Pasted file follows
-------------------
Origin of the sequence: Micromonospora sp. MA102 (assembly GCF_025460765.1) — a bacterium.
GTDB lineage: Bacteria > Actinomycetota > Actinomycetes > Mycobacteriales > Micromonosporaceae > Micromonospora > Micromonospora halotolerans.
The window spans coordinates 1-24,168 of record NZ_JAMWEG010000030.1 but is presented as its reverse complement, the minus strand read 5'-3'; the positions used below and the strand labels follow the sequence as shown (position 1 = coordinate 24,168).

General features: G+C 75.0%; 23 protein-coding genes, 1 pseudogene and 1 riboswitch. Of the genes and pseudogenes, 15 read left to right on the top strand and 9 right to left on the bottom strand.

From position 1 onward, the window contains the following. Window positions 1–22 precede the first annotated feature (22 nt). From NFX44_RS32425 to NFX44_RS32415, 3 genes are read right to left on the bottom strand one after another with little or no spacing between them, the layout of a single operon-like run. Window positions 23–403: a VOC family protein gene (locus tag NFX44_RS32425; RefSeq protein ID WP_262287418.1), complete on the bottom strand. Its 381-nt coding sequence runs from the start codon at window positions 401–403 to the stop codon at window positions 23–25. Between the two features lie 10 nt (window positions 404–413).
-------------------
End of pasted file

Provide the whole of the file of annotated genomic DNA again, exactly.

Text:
Origin of the sequence: Micromonospora sp. MA102 (assembly GCF_025460765.1) — a bacterium.
GTDB lineage: Bacteria > Actinomycetota > Actinomycetes > Mycobacteriales > Micromonosporaceae > Micromonospora > Micromonospora halotolerans.
The window spans coordinates 1-24,168 of record NZ_JAMWEG010000030.1 but is presented as its reverse complement, the minus strand read 5'-3'; the positions used below and the strand labels follow the sequence as shown (position 1 = coordinate 24,168).

General features: G+C 75.0%; 23 protein-coding genes, 1 pseudogene and 1 riboswitch. Of the genes and pseudogenes, 15 read left to right on the top strand and 9 right to left on the bottom strand.

From position 1 onward, the window contains the following. Window positions 1–22 precede the first annotated feature (22 nt). From NFX44_RS32425 to NFX44_RS32415, 3 genes are read right to left on the bottom strand one after another with little or no spacing between them, the layout of a single operon-like run. Window positions 23–403: a VOC family protein gene (locus tag NFX44_RS32425; RefSeq protein ID WP_262287418.1), complete on the bottom strand. Its 381-nt coding sequence runs from the start codon at window positions 401–403 to the stop codon at window positions 23–25. Between the two features lie 10 nt (window positions 404–413).